Thursday, November 26, 2015


George Osborne was definitely tending to the self-satisfied for most of the Autumn Statement yesterday - no mean feat, given the back-pedalling at its heart. But he was rarely smugger than when he announced what he thought was a really clever wheeze.

The VAT rate charged on sanitary products is 5% - the lowest permitted under European law. The UK Government is currently lobbying the EU to allow them to exempt sanitary products altogether (and apparently with some chance of success). At the moment, however, this is a tax that the Government wants to get rid of, but can't.

One of the key points of 'unfairness' that is raised against the tax as it stands is that it applies uniquely to women. When the Treasury dropped the rate from standard to reduced back in 2000, one of the questions asked was whether there were any products that only men would ever buy. Inventive mandarins eventually came up with beard trimmers and circumcision knives - neither of which really amount to the same thing. So, you have a tax raised (effectively uniquely) entirely from women,

Wouldn't it be a nice gesture, thought Osborne, if this money, which is there in the general funds, could be spent specifically on women, just as it is raised specifically by women? An additional £15m for women's charities, so that at least this unwelcome tax is going to a good cause. It seems rather a neat solution.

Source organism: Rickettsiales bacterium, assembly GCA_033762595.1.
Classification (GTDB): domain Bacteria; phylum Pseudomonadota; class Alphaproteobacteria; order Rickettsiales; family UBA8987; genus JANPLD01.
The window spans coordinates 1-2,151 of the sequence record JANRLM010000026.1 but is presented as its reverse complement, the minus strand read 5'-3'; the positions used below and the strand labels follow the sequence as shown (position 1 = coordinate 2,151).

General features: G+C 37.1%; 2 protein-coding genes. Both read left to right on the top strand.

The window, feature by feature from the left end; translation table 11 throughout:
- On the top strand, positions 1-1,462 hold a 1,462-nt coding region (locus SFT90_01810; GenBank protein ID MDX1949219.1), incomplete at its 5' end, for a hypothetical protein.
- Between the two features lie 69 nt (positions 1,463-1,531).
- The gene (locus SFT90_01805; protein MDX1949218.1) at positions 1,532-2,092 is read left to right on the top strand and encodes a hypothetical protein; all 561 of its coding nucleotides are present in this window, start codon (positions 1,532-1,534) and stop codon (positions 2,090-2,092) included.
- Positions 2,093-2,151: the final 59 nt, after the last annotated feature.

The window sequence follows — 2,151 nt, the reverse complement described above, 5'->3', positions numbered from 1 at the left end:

No. Of course not. Everyone went nuts instead.
Not for the first time, I am baffled by this argument. There's a perfectly good argument that it would be better if no tax was levied on tampons - it's just that it's not something the Government can legally do. But the argument that, given that tax is levied on tampons, it is insulting for the proceeds to be given to women's charities is just really odd.

I think there are three different assumptions going on, and all of them are wrong. The first is the one you see about 'luxuries' and razors and so on.
I recognise that razors are zero-rated, and judging by many Conservative Members the opportunity to shave every day is a human right. They are cleanly shaven, and I am sure they would be concerned to be charged a higher rate of VAT.
 Stella Creasy, Hansard, 26 October 2015
The idea being that idiot know-nothing men apply VAT to essentials like tampons that don't affect them, while ensuring that more male products, like razors, are exempt. Which is fine, except that razors are VAT-able at 20%.

The second argument is that funding for charities should come from general taxation - typified by the two tweets above. And the obvious answer to this is that it does. Obviously there could always be more money spent on things, and obviously there are more good causes that would benefit from funding than there are funds. But the argument that no public money goes to women's charities apart from this latest initiative is just wrong.

The third, and most emotive argument is that this is just making "Bleeding women pay for other bleeding women". But this argument is arse-about-face. The Government isn't levying a special tax on women in order to pay for women's charities. The tax on women is there already, and unremovable. The Government is just making sure that the money raised is spent on women, and not on ministerial cars, or Type 26 frigates, or any other of the myriad recipients of public funding.

That this initiative has created so much hostility is proof either of the proposition that no good deed goes unpunished, or that there really is just no pleasing some people.


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